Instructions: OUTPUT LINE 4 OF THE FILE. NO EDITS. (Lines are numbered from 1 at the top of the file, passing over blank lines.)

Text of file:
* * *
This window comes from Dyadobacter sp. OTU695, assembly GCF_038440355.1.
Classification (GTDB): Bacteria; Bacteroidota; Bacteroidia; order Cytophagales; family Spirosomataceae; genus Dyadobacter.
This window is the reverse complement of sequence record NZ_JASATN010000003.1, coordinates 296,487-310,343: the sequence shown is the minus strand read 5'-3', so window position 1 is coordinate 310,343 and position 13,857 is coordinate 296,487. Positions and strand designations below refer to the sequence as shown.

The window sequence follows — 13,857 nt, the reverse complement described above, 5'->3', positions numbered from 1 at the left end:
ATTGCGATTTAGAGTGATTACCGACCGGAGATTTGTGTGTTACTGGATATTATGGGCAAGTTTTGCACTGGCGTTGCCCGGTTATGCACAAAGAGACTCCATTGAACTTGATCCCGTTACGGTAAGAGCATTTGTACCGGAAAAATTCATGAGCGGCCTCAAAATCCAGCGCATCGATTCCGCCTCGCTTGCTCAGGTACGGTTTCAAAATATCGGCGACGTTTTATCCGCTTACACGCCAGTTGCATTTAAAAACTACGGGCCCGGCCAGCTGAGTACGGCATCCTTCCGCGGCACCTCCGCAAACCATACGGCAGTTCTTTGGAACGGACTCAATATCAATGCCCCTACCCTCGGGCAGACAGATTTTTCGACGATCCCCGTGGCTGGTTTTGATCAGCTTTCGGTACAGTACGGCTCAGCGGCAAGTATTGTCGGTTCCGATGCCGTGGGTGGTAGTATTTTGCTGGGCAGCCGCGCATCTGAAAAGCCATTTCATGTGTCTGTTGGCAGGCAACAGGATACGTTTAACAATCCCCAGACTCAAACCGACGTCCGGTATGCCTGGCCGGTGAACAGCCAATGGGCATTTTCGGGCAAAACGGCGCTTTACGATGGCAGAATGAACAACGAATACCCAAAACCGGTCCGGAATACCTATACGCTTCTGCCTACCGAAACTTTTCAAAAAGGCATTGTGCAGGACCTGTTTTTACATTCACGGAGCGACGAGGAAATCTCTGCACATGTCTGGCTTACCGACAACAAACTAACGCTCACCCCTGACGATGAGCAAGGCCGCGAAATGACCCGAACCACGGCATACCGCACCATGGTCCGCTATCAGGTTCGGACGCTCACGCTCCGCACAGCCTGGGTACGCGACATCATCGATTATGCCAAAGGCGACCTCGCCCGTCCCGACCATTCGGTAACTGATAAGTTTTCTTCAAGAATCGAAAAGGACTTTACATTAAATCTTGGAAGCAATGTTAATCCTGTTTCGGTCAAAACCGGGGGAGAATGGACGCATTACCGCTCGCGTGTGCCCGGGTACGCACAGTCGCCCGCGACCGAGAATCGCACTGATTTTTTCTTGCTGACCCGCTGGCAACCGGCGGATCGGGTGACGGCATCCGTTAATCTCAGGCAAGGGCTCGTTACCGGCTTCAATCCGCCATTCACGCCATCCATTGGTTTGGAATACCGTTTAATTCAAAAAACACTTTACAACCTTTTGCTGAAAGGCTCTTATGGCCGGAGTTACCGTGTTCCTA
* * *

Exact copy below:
The window sequence follows — 13,857 nt, the reverse complement described above, 5'->3', positions numbered from 1 at the left end: